I have a friend who pronounces it so strangely that it till makes me shiver a little bit - he really gets an inflection into it because of his experiences. But there are five words I'd like to have you think about, because the word 'alternative medicine' as you've heard, is a word we've got to quit using, because it's much too general, and it will be used to confuse and to convince you that you really shouldn't deal with alternative medicine.
I'd like to have you think about five words: folk lore or home remedies, quackery, unproven remedies, treatments, investigational treatments, and unproven. As a family physician I have a lot of respect for ethnic and home remedies. I've written a couple of books about home remedies. I couldn't practice very good family medicine without being aware of my patients needs, but the claims for those home remedies are within common sense boundaries.
Quackery on the other hand makes a mockery of truth - it makes claims that go way beyond any kind of logic or scientific evidence. I'm going to tell you about a few examples of that in a moment. Unproven remedies are something the media is really interested in and any kind you see a TV clip on the rain forest or what's going on in one particular study, you get your appetite kind of whetted for, well jiminy, they really got something this time.
Investigational remedies - are shown every night on television. We have one television production company that supplies film clips to over 150 television stations in this country and every week there's something in it that's on the fringes, most recently, a cure for Alzheimer's Disease coming out of Tucson, Arizona and until I was able to talk to the Alzheimer's Foundation in that area, I wasn't able to put it in perspective.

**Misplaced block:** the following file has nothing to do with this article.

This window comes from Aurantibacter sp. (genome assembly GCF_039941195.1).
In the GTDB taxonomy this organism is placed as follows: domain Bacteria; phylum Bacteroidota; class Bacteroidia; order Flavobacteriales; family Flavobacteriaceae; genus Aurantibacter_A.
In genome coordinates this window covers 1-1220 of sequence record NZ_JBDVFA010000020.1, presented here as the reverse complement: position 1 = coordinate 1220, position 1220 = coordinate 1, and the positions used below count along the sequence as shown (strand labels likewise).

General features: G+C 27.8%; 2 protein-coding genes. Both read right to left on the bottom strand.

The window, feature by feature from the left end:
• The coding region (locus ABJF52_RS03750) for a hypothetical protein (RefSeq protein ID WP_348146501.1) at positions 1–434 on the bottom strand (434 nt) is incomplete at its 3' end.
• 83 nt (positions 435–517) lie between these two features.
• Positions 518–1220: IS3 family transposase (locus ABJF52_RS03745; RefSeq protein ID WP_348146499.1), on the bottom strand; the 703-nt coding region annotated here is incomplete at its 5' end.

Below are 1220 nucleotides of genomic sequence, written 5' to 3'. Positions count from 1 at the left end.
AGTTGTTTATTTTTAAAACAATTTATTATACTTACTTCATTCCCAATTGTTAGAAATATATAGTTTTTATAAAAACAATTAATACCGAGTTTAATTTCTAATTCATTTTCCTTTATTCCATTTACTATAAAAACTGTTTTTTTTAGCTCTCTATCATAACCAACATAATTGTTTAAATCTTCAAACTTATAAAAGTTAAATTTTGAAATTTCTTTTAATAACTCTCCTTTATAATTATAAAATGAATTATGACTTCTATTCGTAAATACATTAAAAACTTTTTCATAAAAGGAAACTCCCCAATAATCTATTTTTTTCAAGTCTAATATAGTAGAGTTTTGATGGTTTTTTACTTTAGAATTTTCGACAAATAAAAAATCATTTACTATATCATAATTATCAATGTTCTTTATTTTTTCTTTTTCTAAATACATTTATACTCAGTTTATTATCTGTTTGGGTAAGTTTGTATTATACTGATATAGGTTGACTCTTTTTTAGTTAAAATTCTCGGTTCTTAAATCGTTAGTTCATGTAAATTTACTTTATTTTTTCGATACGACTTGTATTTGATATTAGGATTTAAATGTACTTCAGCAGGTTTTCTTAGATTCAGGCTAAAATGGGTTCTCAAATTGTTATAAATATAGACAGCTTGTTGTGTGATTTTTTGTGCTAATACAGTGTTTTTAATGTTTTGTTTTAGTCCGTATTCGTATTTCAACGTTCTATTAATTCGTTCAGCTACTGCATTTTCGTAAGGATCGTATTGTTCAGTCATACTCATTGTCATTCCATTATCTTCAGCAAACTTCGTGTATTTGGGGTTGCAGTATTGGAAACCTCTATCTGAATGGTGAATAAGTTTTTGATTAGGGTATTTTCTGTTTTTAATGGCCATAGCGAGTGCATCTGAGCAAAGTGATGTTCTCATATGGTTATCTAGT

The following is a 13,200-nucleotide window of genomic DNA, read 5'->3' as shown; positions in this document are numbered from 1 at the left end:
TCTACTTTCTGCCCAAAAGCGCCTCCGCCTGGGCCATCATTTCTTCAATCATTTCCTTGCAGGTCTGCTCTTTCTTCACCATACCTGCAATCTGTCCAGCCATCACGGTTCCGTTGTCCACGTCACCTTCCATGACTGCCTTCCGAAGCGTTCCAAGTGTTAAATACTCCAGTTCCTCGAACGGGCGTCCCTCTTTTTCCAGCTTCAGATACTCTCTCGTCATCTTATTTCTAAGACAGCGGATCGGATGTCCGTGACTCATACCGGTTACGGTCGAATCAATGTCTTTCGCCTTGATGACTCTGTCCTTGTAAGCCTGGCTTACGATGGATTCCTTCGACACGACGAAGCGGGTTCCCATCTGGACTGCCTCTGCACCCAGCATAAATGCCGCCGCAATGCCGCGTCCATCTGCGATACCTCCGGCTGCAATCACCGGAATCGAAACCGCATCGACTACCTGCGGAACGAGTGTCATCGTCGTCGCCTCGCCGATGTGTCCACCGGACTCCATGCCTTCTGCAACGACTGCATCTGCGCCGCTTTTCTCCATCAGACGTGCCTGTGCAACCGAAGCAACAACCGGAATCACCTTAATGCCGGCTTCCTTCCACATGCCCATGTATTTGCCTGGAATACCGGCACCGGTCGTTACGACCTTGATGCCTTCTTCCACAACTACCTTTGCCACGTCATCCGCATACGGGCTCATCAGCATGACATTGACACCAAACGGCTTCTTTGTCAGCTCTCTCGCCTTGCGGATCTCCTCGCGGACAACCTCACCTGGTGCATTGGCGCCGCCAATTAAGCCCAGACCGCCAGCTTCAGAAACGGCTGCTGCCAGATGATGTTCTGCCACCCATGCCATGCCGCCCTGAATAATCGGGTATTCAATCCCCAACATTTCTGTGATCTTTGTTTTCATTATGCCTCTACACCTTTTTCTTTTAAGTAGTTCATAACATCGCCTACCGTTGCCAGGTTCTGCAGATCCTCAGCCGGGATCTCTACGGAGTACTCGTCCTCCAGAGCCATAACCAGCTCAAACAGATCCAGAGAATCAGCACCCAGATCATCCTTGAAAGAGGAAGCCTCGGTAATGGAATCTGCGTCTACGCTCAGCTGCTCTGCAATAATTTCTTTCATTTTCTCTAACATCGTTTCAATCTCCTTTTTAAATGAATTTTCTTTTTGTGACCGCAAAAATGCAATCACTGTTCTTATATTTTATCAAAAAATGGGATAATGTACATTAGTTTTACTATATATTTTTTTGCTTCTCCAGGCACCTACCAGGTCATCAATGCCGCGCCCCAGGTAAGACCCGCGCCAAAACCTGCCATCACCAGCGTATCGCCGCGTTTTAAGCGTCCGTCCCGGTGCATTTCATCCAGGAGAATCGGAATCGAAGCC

It didn't sound right, it didn't look right, and indeed after talking to people in that area, they knew that individual - an M.D. Then we have 'proven remedies' - and of course, good science doesn't mean we have proof forever. Good science turns over. We criticize each other like the dickens. We have full departments of medical schools that do nothing but evaluate all of the rest of us and that's what caused and is responsible for our moving forward, our excellence.
But the public doesn't understand that when a medication is put out on the market and then eventually withdrawn that that is because of some new information - that is a sign the system works. Patients interpret that as examples of it should never have been approved in the first place. But I want to go back to Quackery because I have found out that quacks teach MD's DOs, dentists, chiropractors, veterinarians, nurses, how to be quacks - how to tell fibs..
One of the things I've done for the past twelve years is to formally study quackery. Hunting quackery is not like a snipe hunt folks - these rascals are really out there. You can find them in every city, I can guarantee you they're on Chicago radio stations because I have transcripts from them. I can tell you they're not just in Southern California but indeed in the states of New Hampshire and Vermont and all parts of the United States and for that matter, the world.. And we're starting to import quackery in this country.
This past week I was brought a gadget by some investment venture capitol people who have a gadget from China that would diagnose cancer anywhere in the body by using a computer and thermal couples - temperature monitoring devices on six acupuncture points on the back of the thigh, and they were able to tell you whether this was cancer in your nose, or your lungs, or your pancreas, or your liver, or your prostrate or your breast or anywhere.